Interview: White Arrows
Thu, 04 Sep 2014 11:40:32
White Arrows Videos
White Arrows really hit the mark on their second full-length album In Bardo. Fusing elements like psychedelic textures, danceable and rhythmic guitars, and Mickey Church’s vivid and vibrant lyricism, it immediately stands out within the current rock landscape. You might get dancing, or you might start thinking once this comes on, and that’s pretty magical.
In this exclusive interview with ARTISTdirect.com editor in chief Rick Florino, Mickey Church of White Arrows talks In Bardo (Out September 16th) and more.
What's your take on In Bardo as a whole? It feels like there's a distinct vision from beginning to end.
It sort of just fell into place. How you put it is exactly how I feel about it. I feel like this is a debut more than anything. I'm proud of the first album, but we recorded it in between tours. It'd be two weeks home after being gone for six weeks. Then, we'd be gone for a month. We'd record for a week, be gone for two weeks, and come back. It wasn't as much of a time capsule of one point in time as this record is. It encapsulates a feeling and a vibe. Looking back on it after having completed it, there are definitely thematic tones throughout the record, which make it cohesive. Subconsciously, the same things were on my mind over the course of recording the album as it would be when you are able to sit down and write without any other distractions in your life at the point. Everything seemed to be about sex, religion, and death. That's not necessarily in a bleak way. It's the lines of beginning and ending ceasing to exist.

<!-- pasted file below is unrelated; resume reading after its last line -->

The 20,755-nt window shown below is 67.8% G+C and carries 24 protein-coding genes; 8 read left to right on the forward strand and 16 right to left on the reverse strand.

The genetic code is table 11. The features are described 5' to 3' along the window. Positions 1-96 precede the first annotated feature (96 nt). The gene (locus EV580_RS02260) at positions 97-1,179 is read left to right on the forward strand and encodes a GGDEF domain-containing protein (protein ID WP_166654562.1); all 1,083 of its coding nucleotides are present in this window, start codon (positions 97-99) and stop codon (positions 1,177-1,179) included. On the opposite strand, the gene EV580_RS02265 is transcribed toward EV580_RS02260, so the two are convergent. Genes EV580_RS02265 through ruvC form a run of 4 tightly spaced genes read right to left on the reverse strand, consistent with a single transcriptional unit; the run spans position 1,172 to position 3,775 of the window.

You capture different emotions and feelings, but they fit together.
We didn't have distractions touring or have to put together songs over the course of two years or two-and-a-half years of being in a band. We got done with a lot of touring, were able to come home, sit down, and make an album. We also had a producer on this record and had the chance to work out of a real studio as opposed to doing it at home. It definitely had more direction.
What are the stories behind "God Alert pt 1" and "God Alert pt 2"?
It's cool you asked about those! I wasn't sure what direction White Arrows was going to go in after the first record. It was open-ended as to which direction it could go. When I got home from all of the extensive touring from the first cycle and before that, I had no inclination of what I was going to make. I was just going to write and not have a direction. If certain things were too "something" for White Arrows, I would use them for something else or just keep making it. The point was to come back and create. It's like I had bottled up on tour because I wasn't able to write and record. Those were part of the first few songs I came home and wrote. I was originally going to use them for a side project. While we were making the record, we were looking for some more material. Andrew [Naeve] who I usually write songs with and the producer both really liked them so we ended up using them on the album.
Where were you coming from lyrically? Does it tie into the God theme you mentioned?
Subconsciously, it was always prevalent even if it's not myself talking about it. Just walking around and seeing churches or hearing people talking, those topics end up being discussed in everyday life. They're apparent that way. I was doing it off-the-cuff. "A God Alert, I'm always on my own" was the first line that triggered the lyrics for the rest of the song. I was doing it into the microphone and we recorded it. A lot of it was gibberish, but that was the one line that stuck.
Is it important for you to tell stories with the songs?
There isn't too much forethought into how or what is going to happen or how I want it to be carried out. In terms of the kind of music I'm inspired by, that's who I like listening to. By nature, I tend to do the same type of thing. The visual experience is important to us as a whole. In our live act, we focus as much on the visual elements as we do on the audio elements. We think it should it appeal to all of your senses. It should be an aural and visual overload.
If you were to compare the album to a movie or a combination of movies, what would you compare it to?
That's a good question. I like it! I love movies and how they go together with music. It wouldn't be a specific movie that exists, but maybe if Apocalypse Now was directed by Werner Herzog.
What’s your favorite White Arrows song?